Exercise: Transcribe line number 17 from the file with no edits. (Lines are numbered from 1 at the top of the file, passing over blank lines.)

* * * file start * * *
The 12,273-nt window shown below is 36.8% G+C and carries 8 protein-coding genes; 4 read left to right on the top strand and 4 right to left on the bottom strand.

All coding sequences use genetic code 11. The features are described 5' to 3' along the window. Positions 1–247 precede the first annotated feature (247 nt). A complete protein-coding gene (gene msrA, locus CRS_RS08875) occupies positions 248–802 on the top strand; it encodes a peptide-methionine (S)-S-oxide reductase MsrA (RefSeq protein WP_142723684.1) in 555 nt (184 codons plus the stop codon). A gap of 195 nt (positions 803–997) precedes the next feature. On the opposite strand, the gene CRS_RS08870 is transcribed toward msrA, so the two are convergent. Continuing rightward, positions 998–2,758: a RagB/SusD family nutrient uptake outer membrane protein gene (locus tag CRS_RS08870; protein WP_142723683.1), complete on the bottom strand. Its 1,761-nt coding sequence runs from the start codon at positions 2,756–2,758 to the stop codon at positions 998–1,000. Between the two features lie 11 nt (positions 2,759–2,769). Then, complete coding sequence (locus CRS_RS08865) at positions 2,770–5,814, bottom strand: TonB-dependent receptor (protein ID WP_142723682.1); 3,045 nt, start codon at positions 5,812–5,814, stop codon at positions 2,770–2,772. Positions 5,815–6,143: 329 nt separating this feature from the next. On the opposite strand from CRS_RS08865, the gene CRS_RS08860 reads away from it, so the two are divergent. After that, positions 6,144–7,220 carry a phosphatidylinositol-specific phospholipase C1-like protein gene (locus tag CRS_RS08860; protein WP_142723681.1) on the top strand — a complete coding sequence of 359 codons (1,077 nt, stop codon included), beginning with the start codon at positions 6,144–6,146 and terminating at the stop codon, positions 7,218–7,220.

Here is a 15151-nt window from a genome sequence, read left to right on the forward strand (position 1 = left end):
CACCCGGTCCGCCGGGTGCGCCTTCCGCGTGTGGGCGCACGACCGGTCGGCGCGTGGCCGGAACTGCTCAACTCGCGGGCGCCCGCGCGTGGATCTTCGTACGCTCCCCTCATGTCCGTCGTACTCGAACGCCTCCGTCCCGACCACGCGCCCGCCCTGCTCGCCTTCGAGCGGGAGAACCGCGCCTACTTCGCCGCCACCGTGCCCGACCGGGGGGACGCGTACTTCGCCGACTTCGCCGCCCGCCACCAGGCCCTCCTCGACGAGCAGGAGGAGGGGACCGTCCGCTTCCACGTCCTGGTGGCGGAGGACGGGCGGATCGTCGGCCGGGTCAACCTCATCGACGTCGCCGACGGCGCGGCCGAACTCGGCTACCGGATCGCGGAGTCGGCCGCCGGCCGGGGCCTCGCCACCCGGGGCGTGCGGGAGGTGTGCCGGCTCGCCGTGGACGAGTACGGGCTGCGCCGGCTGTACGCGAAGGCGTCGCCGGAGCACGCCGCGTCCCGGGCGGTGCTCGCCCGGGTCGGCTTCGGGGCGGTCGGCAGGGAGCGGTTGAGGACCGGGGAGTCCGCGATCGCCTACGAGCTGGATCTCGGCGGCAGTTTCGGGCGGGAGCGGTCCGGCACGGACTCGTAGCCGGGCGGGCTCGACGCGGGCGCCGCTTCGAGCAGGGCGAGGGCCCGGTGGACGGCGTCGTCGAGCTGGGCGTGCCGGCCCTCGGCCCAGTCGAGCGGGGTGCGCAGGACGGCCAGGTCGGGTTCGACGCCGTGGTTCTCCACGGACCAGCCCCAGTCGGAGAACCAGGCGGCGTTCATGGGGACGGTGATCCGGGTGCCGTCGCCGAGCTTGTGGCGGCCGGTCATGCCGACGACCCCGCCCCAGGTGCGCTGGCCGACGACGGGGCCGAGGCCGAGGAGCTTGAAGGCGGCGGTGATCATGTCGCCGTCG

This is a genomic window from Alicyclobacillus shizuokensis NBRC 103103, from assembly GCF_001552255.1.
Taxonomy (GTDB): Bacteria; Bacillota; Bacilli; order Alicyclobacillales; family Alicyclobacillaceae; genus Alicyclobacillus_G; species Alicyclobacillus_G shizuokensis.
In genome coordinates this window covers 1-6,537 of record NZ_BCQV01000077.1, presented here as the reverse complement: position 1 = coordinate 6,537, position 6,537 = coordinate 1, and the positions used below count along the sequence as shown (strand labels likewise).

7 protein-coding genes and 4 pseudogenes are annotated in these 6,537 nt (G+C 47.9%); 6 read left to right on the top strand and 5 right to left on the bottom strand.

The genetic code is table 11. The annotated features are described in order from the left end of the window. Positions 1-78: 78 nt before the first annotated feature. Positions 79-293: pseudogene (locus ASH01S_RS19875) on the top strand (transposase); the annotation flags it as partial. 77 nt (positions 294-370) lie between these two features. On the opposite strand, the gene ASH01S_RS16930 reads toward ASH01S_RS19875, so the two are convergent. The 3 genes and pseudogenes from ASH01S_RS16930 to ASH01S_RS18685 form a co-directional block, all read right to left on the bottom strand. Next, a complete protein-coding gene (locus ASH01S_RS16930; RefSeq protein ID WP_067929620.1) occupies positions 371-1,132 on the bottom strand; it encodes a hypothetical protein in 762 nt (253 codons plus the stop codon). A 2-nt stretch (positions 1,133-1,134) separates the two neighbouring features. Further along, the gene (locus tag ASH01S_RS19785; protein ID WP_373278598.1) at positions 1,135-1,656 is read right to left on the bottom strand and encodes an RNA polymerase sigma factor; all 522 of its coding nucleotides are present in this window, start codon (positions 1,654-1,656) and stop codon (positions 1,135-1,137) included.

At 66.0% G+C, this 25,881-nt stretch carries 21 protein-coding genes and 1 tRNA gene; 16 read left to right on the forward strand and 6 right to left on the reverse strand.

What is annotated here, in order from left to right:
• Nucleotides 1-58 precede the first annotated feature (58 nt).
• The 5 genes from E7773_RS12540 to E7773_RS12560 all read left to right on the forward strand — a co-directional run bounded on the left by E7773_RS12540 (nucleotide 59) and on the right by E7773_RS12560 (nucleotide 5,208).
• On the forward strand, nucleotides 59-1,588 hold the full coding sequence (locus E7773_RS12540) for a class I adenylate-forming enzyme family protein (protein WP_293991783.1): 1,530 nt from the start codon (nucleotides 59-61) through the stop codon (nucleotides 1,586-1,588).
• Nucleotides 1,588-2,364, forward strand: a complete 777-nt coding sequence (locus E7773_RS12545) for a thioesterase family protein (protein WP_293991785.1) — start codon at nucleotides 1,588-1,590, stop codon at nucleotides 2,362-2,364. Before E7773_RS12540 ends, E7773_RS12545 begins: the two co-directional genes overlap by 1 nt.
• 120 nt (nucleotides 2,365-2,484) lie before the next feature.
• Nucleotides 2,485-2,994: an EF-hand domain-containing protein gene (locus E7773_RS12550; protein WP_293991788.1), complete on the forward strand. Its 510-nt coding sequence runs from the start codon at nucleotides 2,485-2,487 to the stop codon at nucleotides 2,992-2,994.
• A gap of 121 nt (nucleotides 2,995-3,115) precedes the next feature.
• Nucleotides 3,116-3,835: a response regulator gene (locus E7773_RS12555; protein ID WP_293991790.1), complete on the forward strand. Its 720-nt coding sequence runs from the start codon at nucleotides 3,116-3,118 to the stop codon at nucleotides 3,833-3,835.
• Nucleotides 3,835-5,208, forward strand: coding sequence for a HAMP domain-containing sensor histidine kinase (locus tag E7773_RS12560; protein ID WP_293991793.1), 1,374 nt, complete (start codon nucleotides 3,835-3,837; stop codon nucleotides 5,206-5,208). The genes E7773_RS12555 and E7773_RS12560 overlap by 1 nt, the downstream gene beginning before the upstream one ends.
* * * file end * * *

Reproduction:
• Nucleotides 2,485-2,994: an EF-hand domain-containing protein gene (locus E7773_RS12550; protein WP_293991788.1), complete on the forward strand. Its 510-nt coding sequence runs from the start codon at nucleotides 2,485-2,487 to the stop codon at nucleotides 2,992-2,994.